ABC News' Imtiyaz Delawala Reports: Alaska Gov. Sarah Palin has called on her state’s senior senator, Ted Stevens, to resign from his Senate seat after his conviction yesterday for violating federal ethics laws.
“After being found guilty on seven felony counts, I had hoped Senator Stevens would take the opportunity to do the statesman-like thing and erase the cloud that is covering his Senate seat. He has not done so,” Palin said in a statement released by the campaign this afternoon. “Alaskans are grateful for his decades of public service but the time has come for him to step aside.”
Palin added that even if Sen. Stevens is re-elected next Tuesday, he should “step aside to allow a special election to give Alaskans a real choice of who will serve them in Congress.”
Stevens has maintained his innocence and has not indicated he will drop his bid for re-election.
“He needs to step aside and allow our state to elect someone who will be supportive of those ideals of America – the free enterprise, the missions that we’re on to win the war, those things that have got to take place in order to progress this country,” Palin added in an interview that aired this afternoon on CNBC. “Ted Stevens has got to play a very statesmanlike role in this now.”
Palin’s running mate Sen. John McCain also called on Stevens to resign his Senate seat, releasing a statement this morning saying, “It is clear that Senator Stevens has broken his trust with the people and that he should now step down. I hope that my colleagues in the Senate will be spurred by these events to redouble their efforts to end this kind of corruption once and for all.”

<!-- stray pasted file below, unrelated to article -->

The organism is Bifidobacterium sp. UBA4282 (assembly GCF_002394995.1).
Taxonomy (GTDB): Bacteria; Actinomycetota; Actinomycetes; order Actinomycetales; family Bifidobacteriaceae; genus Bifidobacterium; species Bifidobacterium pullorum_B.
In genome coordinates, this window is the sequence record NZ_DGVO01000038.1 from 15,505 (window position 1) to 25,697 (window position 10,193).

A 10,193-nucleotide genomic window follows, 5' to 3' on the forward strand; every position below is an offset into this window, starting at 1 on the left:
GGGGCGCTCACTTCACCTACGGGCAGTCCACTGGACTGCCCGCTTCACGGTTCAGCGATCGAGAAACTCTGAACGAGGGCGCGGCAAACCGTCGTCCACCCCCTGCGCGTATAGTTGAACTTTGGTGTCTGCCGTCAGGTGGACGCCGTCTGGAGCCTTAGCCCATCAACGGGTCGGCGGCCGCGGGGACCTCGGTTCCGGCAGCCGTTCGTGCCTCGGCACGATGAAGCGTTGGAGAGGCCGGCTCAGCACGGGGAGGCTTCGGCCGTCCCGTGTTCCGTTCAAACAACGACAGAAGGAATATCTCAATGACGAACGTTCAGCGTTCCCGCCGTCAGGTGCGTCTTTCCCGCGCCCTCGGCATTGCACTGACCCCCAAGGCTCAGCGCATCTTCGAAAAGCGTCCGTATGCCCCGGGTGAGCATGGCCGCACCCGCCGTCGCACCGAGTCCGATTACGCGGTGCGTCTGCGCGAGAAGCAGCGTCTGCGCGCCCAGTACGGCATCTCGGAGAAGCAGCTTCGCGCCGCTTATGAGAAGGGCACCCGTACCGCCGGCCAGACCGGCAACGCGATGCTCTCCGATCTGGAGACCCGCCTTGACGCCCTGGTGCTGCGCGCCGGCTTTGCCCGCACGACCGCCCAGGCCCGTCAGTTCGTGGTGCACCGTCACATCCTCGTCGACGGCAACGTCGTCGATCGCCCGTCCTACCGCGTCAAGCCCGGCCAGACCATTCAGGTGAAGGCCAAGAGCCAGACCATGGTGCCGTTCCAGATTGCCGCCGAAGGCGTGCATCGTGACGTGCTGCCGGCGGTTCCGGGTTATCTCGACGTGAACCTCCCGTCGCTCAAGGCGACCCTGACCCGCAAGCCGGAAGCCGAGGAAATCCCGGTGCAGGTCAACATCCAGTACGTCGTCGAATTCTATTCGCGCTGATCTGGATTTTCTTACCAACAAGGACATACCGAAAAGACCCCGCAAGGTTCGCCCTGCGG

Following Stevens’ conviction yesterday afternoon, Palin made a brief statement to reporters on the tarmac of the Richmond, Virginia airport, but did not explicitly call then for Stevens to resign.
“And as governor of the state of Alaska, I'll carefully now monitor the situation and I'll take any appropriate action as needed,” Palin read from a paper statement, standing at a podium set up by staff on the airport tarmac. “In the meantime, I do ask that the people of Alaska join me in respecting the workings of our judicial system, and I'm confident that Senator Stevens, from this point on, will do the right thing for the state of Alaska.”
In her statement yesterday, Palin said the verdict against Stevens “shines a light though on the corrupting influence of the big oil service company up there in Alaska that was allowed to control too much of our state,” referring to the Alaskan oil services company VECO that Stevens was convicted of improperly accepting gifts and services from. Palin added the company's influence "was part of the culture of corruption that I was elected to fight. And that fight must always move forward regardless of party affiliation or seniority or even past service."
After reading her statement, reporters yelled out asking whether she would vote for Stevens and if he should resign. Palin ignored the questions as she boarded her campaign plane.